AI? Aye yay ay!

Remember when we said different factors matter more to different gamers? One of the best examples of this is the different AI powering your computer opponents.

In Civ 6, the AI is a lot easier to defeat than it was in Civ 5. This is especially noticeable when you play high-level games. Someone who mastered Deity in Civ 5 will absolutely stomp through the same difficulty in Civ 6.

Does this mean Civ 5 wins in this category? Not necessarily. Game difficulty ties pretty closely to accessibility, and easy AI is just one more reason that Civ 6 is newbie-friendly.

Furthermore, some players exclusively play multiplayer. If you are always throwing down against human opponents, then pushover AI isn’t going to be a dealbreaker for you.

Features vs Complexity

Sometimes, more is more

Sometimes, new additions to a game franchise become a double-edged sword. This is something that Civ 6 players are keenly aware of.

For example, Civ 6 adds a new method of achieving victory (religious victory). It also throws things like civics cards and a district feature that can be a bit confusing when you first start playing.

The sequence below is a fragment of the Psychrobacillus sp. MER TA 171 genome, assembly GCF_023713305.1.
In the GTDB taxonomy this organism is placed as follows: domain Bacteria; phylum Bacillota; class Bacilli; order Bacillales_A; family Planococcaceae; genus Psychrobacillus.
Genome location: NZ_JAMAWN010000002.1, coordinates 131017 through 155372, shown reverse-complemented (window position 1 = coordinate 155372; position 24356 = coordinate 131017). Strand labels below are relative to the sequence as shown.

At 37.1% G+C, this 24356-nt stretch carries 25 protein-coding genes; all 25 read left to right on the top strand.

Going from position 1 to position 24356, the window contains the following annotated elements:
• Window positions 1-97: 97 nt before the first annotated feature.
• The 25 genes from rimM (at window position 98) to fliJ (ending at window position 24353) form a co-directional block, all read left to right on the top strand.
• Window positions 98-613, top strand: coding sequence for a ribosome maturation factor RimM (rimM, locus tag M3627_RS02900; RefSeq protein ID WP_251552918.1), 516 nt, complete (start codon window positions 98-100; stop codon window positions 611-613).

At the end of the day, the franchise must balance features and complexity. While a bunch of new features can be intimidating, they have the net effect of giving you more options and more replay value.

When you balance the complex new features with easier AI, you get a game that enjoys the best of both worlds. If you want to really dive into a game with plenty of features and options, Civ 6 beats out Civ 5.

Expanding Your Empire

Where do we grow from here?

We touched on this earlier, but Civ 6 is a game that allows you to expand very early on. This is compared to Civ 5, which encouraged you to really build up existing resources before expanding your reach.

Obviously, which one of these is better is a matter of preference. In RTS terms, this is the classic debate of “tall” gameplay (which focuses on strengthening and refining a smaller amount of space) and “wide” gameplay (which focuses on expanding your empire as much as possible).

So, Civ 5 is best for tall gameplay, and Civ 6 is best for wide gameplay. Which game is better in this category comes down to your individual preferences.

Civ 5 vs Civ 6: Which Is Best?

When it comes to Civ 5 vs Civ 6, which is best? At this moment in time, we have to give the nod to Civ 5. While we love the polish, the features, and even the wide gameplay of Civ 6, Civ 5 offers a fuller experience. You get more for your money while also getting more of a challenge when playing against the computer opponents.

As Civ 6 gets more DLC, it may very well take the throne from Civ 5. If you’re a real Civ junkie, you can always play them both before moving onto other games like Civilization.

Written By

Chris Snellgrove is a professional nerd turned nerdy professional. After completing a PhD in English, he started teaching by day and writing by night. Despite the manic schedule, he finds plenty of time for books, comics, movies, and video games. Ultimately, he lives his life by the philosophy of the Rocky Horror Picture Show: "don't dream it!"